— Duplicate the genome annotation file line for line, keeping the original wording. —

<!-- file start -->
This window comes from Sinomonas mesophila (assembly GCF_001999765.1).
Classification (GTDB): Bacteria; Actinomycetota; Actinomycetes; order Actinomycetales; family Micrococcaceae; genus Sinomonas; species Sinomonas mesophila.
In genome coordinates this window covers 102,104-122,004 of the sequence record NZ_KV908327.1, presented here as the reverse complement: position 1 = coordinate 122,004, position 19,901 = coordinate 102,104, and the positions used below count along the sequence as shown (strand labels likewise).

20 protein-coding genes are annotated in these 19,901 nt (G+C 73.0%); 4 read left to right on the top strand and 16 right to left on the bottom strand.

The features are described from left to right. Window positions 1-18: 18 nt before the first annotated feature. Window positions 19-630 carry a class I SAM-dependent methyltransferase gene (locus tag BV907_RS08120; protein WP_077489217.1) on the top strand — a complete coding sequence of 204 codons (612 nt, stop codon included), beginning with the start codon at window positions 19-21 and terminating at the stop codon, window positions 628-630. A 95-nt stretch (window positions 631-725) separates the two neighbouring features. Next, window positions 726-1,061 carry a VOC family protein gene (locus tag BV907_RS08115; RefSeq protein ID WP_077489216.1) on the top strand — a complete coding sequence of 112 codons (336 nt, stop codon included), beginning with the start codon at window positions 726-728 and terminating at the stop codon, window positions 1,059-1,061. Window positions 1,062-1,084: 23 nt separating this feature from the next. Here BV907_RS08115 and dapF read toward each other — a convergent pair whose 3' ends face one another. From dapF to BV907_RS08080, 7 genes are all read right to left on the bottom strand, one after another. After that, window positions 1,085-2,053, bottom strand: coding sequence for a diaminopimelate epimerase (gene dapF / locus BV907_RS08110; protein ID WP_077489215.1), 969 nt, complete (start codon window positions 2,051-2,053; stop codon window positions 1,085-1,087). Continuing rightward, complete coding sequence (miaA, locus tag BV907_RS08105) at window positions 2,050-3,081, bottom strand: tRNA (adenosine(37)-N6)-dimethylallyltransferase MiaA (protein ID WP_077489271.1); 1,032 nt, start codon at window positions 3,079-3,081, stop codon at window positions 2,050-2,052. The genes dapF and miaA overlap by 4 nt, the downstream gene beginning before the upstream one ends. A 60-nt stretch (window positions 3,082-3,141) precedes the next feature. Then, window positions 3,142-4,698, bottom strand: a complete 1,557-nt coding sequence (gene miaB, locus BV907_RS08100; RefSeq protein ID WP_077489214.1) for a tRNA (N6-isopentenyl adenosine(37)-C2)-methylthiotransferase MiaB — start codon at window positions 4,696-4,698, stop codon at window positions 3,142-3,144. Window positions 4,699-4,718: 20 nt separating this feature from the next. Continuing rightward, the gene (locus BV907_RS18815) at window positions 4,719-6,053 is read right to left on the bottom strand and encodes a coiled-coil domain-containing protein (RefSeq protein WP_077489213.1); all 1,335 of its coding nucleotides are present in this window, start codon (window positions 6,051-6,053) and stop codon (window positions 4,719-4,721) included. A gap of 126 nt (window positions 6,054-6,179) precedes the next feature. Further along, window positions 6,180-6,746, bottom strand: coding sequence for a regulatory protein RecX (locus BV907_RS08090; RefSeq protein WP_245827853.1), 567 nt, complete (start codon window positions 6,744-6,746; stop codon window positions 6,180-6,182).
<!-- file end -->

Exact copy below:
This window comes from Sinomonas mesophila (assembly GCF_001999765.1).
Classification (GTDB): Bacteria; Actinomycetota; Actinomycetes; order Actinomycetales; family Micrococcaceae; genus Sinomonas; species Sinomonas mesophila.
In genome coordinates this window covers 102,104-122,004 of the sequence record NZ_KV908327.1, presented here as the reverse complement: position 1 = coordinate 122,004, position 19,901 = coordinate 102,104, and the positions used below count along the sequence as shown (strand labels likewise).

20 protein-coding genes are annotated in these 19,901 nt (G+C 73.0%); 4 read left to right on the top strand and 16 right to left on the bottom strand.

The features are described from left to right. Window positions 1-18: 18 nt before the first annotated feature. Window positions 19-630 carry a class I SAM-dependent methyltransferase gene (locus tag BV907_RS08120; protein WP_077489217.1) on the top strand — a complete coding sequence of 204 codons (612 nt, stop codon included), beginning with the start codon at window positions 19-21 and terminating at the stop codon, window positions 628-630. A 95-nt stretch (window positions 631-725) separates the two neighbouring features. Next, window positions 726-1,061 carry a VOC family protein gene (locus tag BV907_RS08115; RefSeq protein ID WP_077489216.1) on the top strand — a complete coding sequence of 112 codons (336 nt, stop codon included), beginning with the start codon at window positions 726-728 and terminating at the stop codon, window positions 1,059-1,061. Window positions 1,062-1,084: 23 nt separating this feature from the next. Here BV907_RS08115 and dapF read toward each other — a convergent pair whose 3' ends face one another. From dapF to BV907_RS08080, 7 genes are all read right to left on the bottom strand, one after another. After that, window positions 1,085-2,053, bottom strand: coding sequence for a diaminopimelate epimerase (gene dapF / locus BV907_RS08110; protein ID WP_077489215.1), 969 nt, complete (start codon window positions 2,051-2,053; stop codon window positions 1,085-1,087). Continuing rightward, complete coding sequence (miaA, locus tag BV907_RS08105) at window positions 2,050-3,081, bottom strand: tRNA (adenosine(37)-N6)-dimethylallyltransferase MiaA (protein ID WP_077489271.1); 1,032 nt, start codon at window positions 3,079-3,081, stop codon at window positions 2,050-2,052. The genes dapF and miaA overlap by 4 nt, the downstream gene beginning before the upstream one ends. A 60-nt stretch (window positions 3,082-3,141) precedes the next feature. Then, window positions 3,142-4,698, bottom strand: a complete 1,557-nt coding sequence (gene miaB, locus BV907_RS08100; RefSeq protein ID WP_077489214.1) for a tRNA (N6-isopentenyl adenosine(37)-C2)-methylthiotransferase MiaB — start codon at window positions 4,696-4,698, stop codon at window positions 3,142-3,144. Window positions 4,699-4,718: 20 nt separating this feature from the next. Continuing rightward, the gene (locus BV907_RS18815) at window positions 4,719-6,053 is read right to left on the bottom strand and encodes a coiled-coil domain-containing protein (RefSeq protein WP_077489213.1); all 1,335 of its coding nucleotides are present in this window, start codon (window positions 6,051-6,053) and stop codon (window positions 4,719-4,721) included. A gap of 126 nt (window positions 6,054-6,179) precedes the next feature. Further along, window positions 6,180-6,746, bottom strand: coding sequence for a regulatory protein RecX (locus BV907_RS08090; RefSeq protein WP_245827853.1), 567 nt, complete (start codon window positions 6,744-6,746; stop codon window positions 6,180-6,182).